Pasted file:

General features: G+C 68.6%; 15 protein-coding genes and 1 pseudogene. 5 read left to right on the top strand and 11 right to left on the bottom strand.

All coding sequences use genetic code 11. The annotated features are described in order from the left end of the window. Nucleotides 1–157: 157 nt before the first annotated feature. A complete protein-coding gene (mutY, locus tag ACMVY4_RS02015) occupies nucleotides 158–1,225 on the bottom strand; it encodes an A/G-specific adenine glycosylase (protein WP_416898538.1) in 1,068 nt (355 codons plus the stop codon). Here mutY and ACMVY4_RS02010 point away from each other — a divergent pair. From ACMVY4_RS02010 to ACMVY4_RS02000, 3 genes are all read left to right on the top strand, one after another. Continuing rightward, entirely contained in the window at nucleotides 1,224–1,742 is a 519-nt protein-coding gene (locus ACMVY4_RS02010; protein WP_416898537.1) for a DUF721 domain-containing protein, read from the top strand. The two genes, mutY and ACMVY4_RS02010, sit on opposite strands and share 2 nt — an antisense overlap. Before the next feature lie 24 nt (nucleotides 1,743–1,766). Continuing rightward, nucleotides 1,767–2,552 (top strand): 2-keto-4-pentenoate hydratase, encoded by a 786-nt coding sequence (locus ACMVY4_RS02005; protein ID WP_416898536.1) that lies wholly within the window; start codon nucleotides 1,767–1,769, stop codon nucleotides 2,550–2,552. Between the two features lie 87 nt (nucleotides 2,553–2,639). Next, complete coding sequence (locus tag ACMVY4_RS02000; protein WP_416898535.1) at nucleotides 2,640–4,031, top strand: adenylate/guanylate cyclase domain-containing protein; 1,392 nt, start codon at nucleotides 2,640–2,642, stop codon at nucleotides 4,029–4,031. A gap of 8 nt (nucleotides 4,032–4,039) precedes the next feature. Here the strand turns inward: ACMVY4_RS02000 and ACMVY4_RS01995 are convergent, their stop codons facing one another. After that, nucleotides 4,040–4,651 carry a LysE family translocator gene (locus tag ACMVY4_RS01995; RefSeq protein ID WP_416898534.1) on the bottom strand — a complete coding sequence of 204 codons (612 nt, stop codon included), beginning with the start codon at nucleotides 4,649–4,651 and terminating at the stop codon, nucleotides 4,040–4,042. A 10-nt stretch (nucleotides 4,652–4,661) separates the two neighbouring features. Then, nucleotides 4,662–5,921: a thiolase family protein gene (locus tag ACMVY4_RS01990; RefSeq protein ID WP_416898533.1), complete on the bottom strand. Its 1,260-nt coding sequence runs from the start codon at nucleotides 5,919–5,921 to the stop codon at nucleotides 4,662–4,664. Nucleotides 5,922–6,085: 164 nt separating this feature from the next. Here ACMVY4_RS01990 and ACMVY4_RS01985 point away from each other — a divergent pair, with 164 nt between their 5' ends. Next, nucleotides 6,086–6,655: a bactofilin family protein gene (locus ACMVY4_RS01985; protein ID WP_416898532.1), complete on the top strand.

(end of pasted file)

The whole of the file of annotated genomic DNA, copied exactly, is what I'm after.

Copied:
General features: G+C 68.6%; 15 protein-coding genes and 1 pseudogene. 5 read left to right on the top strand and 11 right to left on the bottom strand.

All coding sequences use genetic code 11. The annotated features are described in order from the left end of the window. Nucleotides 1–157: 157 nt before the first annotated feature. A complete protein-coding gene (mutY, locus tag ACMVY4_RS02015) occupies nucleotides 158–1,225 on the bottom strand; it encodes an A/G-specific adenine glycosylase (protein WP_416898538.1) in 1,068 nt (355 codons plus the stop codon). Here mutY and ACMVY4_RS02010 point away from each other — a divergent pair. From ACMVY4_RS02010 to ACMVY4_RS02000, 3 genes are all read left to right on the top strand, one after another. Continuing rightward, entirely contained in the window at nucleotides 1,224–1,742 is a 519-nt protein-coding gene (locus ACMVY4_RS02010; protein WP_416898537.1) for a DUF721 domain-containing protein, read from the top strand. The two genes, mutY and ACMVY4_RS02010, sit on opposite strands and share 2 nt — an antisense overlap. Before the next feature lie 24 nt (nucleotides 1,743–1,766). Continuing rightward, nucleotides 1,767–2,552 (top strand): 2-keto-4-pentenoate hydratase, encoded by a 786-nt coding sequence (locus ACMVY4_RS02005; protein ID WP_416898536.1) that lies wholly within the window; start codon nucleotides 1,767–1,769, stop codon nucleotides 2,550–2,552. Between the two features lie 87 nt (nucleotides 2,553–2,639). Next, complete coding sequence (locus tag ACMVY4_RS02000; protein WP_416898535.1) at nucleotides 2,640–4,031, top strand: adenylate/guanylate cyclase domain-containing protein; 1,392 nt, start codon at nucleotides 2,640–2,642, stop codon at nucleotides 4,029–4,031. A gap of 8 nt (nucleotides 4,032–4,039) precedes the next feature. Here the strand turns inward: ACMVY4_RS02000 and ACMVY4_RS01995 are convergent, their stop codons facing one another. After that, nucleotides 4,040–4,651 carry a LysE family translocator gene (locus tag ACMVY4_RS01995; RefSeq protein ID WP_416898534.1) on the bottom strand — a complete coding sequence of 204 codons (612 nt, stop codon included), beginning with the start codon at nucleotides 4,649–4,651 and terminating at the stop codon, nucleotides 4,040–4,042. A 10-nt stretch (nucleotides 4,652–4,661) separates the two neighbouring features. Then, nucleotides 4,662–5,921: a thiolase family protein gene (locus tag ACMVY4_RS01990; RefSeq protein ID WP_416898533.1), complete on the bottom strand. Its 1,260-nt coding sequence runs from the start codon at nucleotides 5,919–5,921 to the stop codon at nucleotides 4,662–4,664. Nucleotides 5,922–6,085: 164 nt separating this feature from the next. Here ACMVY4_RS01990 and ACMVY4_RS01985 point away from each other — a divergent pair, with 164 nt between their 5' ends. Next, nucleotides 6,086–6,655: a bactofilin family protein gene (locus ACMVY4_RS01985; protein ID WP_416898532.1), complete on the top strand.